I'm trying to seperate out the issues here.
She infantalises your DH (could ust be an excuse to talk to him).
She doesn't engage with you (possibly doesnt know how to).
She comments on things which you find to be rude.

I think you feel excluded because her behaviour and norms are different to yours, but unless you say to her 'actually MIL I find it rather rude when you say xyz so I'd rather you refrained in future' then she doesn't know, and will continue to do all of these things. If she doesn't know, she wont know to change.

Also after 5 years habits have developed which are sometimes hard to change.

Maybe she thinks you talk too much? Not saying that you do, but she might. Is there a generational dont speak until you're spoken to rule? Yes after 5 years she should have accepted you but if everyone around her was accapted only through marriage, then she'll think that that is the way to do things.

diddl Germany Sun 16-Jun-13 15:57:53

Is it what passes as conversation for her?

How did she treat previous girlfrinds?

Does she talk to her son in the same way at all?

How often do you see her?

allthatglittersisnotgold Sun 16-Jun-13 15:48:27

Not told off, but like why did you go out! I just don't know how to handle her. As one minute you think you're doing fine and the next she's telling me off re washing up, leaving food (different time) and giving my fil looks with her eyes directed at me, as if I can't see! I'm always blindsided by it as I go in with a pleasant attitude.

We are planning on getting married. Being attached to her scares the life out of me. I suppose there's a few on us disgruntled dil's out there. I am looking forward to her meeting my own mother though, she'll make sure there's no nonsense from her at the "wedding"...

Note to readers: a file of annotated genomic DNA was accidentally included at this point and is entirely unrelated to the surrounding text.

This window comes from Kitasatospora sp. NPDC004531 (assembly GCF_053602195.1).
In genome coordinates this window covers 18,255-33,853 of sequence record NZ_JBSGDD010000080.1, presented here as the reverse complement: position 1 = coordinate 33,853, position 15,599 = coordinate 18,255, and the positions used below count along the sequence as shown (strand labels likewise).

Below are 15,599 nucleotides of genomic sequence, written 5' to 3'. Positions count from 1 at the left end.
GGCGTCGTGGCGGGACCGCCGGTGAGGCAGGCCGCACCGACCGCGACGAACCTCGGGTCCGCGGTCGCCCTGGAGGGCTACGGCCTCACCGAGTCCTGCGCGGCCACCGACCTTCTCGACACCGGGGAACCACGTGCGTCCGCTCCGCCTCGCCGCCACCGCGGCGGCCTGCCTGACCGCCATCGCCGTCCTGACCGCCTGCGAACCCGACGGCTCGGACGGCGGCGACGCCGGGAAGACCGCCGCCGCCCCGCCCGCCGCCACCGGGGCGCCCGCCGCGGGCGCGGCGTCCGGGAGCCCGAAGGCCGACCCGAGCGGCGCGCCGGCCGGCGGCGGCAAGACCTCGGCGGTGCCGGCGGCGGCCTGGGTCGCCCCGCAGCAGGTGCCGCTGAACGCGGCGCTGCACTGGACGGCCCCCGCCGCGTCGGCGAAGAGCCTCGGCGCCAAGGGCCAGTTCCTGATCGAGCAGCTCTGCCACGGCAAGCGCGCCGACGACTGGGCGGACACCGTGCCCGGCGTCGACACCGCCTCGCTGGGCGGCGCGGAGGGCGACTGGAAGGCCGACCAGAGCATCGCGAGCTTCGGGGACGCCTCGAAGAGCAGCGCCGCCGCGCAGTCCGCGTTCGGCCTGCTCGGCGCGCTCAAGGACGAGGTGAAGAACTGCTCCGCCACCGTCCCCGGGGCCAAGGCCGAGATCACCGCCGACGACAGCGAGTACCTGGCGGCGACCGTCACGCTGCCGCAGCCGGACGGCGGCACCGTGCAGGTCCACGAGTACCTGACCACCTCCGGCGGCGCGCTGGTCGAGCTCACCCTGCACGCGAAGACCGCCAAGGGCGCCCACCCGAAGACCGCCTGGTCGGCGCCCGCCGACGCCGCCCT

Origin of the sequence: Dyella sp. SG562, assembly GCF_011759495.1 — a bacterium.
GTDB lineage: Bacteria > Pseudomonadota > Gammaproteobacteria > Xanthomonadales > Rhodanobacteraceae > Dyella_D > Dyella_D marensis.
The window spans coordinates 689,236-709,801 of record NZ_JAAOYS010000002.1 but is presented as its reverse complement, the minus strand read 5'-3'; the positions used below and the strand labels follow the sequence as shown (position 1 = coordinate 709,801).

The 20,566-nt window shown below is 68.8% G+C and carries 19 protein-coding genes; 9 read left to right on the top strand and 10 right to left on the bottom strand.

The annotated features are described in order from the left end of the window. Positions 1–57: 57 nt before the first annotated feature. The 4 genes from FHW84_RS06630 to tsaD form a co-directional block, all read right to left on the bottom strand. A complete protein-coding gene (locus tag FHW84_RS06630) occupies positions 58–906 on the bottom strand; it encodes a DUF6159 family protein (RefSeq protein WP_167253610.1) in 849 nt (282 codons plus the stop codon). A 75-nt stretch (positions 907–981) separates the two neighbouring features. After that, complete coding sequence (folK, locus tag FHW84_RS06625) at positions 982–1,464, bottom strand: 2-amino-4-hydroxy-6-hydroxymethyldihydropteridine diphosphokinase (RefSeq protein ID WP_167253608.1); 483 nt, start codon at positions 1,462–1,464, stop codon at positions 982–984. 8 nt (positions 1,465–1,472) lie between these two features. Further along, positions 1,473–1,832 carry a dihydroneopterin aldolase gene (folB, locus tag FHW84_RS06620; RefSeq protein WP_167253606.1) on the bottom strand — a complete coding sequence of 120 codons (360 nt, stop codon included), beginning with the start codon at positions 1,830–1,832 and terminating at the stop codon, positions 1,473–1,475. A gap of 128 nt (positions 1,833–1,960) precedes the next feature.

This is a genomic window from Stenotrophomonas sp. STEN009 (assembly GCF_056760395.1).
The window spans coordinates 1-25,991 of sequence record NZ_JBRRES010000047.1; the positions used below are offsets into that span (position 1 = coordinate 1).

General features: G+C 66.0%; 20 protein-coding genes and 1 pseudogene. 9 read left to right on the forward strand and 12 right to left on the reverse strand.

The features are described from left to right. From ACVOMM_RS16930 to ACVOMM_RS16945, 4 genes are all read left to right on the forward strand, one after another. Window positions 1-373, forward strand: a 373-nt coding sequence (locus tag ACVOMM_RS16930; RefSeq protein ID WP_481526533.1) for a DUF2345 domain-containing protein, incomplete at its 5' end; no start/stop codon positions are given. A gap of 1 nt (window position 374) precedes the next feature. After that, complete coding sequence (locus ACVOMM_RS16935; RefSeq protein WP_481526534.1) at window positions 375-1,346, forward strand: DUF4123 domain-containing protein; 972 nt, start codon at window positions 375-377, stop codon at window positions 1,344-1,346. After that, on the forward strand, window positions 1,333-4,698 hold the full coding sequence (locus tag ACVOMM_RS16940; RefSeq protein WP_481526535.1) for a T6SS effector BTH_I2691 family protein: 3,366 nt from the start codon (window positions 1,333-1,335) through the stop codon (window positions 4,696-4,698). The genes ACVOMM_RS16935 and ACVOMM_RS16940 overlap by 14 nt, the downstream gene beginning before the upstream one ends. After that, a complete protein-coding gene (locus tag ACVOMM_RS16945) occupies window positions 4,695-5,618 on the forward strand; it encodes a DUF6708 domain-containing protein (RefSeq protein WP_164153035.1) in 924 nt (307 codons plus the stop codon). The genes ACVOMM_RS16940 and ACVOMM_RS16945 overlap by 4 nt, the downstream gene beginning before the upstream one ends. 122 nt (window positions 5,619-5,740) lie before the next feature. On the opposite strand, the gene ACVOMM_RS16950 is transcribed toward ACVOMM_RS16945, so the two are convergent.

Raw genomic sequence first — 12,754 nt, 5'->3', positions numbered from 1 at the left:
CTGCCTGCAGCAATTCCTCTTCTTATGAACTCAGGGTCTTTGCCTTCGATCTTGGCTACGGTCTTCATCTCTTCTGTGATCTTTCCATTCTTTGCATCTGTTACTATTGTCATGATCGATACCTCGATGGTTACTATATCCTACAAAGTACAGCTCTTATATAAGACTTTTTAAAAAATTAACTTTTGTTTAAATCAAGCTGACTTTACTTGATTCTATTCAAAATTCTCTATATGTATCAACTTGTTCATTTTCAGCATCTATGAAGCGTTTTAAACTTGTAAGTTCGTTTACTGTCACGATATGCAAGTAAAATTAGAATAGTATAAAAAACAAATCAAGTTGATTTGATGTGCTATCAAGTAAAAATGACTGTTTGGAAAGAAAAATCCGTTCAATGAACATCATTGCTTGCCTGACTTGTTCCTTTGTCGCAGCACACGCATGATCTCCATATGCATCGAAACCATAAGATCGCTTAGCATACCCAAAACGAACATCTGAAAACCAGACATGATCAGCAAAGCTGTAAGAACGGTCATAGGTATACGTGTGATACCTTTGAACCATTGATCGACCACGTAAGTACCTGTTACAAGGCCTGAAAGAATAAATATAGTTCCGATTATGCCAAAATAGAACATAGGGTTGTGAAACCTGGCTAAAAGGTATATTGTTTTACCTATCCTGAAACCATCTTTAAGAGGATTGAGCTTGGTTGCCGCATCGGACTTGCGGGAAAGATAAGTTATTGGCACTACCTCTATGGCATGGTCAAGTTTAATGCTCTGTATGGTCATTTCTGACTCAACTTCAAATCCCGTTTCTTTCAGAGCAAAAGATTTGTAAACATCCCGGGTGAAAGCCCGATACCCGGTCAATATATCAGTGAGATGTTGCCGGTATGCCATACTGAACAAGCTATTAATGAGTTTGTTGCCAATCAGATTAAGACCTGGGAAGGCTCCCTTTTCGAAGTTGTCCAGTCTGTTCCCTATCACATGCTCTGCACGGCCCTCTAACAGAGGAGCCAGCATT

MorganMummy Sun 16-Jun-13 15:32:31

Hey, you've stolen my MiL!

(You can keep her) grin

diddl Germany Sun 16-Jun-13 15:32:01

My husband wouldn't be happy with me going out-but only because he'd be left alone with her-he finds her as difficult as I do!

Not fair of your OH to criticise imo.

Dogs need walking-and they could have joined you!

diddl Germany Sun 16-Jun-13 15:28:53

She does sound rude btw, though.

Has your husband told her that he doesn't need reminders?

My MIL always phones on a particular evening at a particular time.

When I answer, I can hear the panic-as if it's a complete surprise that I should answer the phone!

She really is the only person that I find difficult to get on with so I don't take it personally.

It's a shame she happens to be the mother of the man I married, but there you go!

allthatglittersisnotgold Sun 16-Jun-13 15:26:58

Diddl I would be ok with that too actually, preferable for sure. If I tell her to stop cleaning my kitchen and put her feet up she gets irritated (that's the honest truth). I also got told off by dp for not talking to her much once and going out with our dog! As I was so fed up. She also mentioned to him that I hadn't spoken to her that time. I can't win.

allthatglittersisnotgold Sun 16-Jun-13 15:22:18

Oh custardo, I get asked why dp is looking thin as if it is my job to feed him like a baby bird. When in reality he's just not looking as big because we eat healthier than the foods he ate when he was living at home. We also like to do exercise which she doesn't.

I'm in constant awe of her comments about my leaving washing up on the side (dp can wash up too) to do in the morning. When I was brought up not to criticise someone and their home/habits. I can't bring myself to comment on her to her as it's not right in my book. Which is why I'm here grin

diddl Germany Sun 16-Jun-13 15:18:37

Ah, well, when I see people of my choosing who I like & get on with then it's chatter nineteen to the dozen from the beginning to the end of the evening.

MIL does not fit into this.

She has no social skills.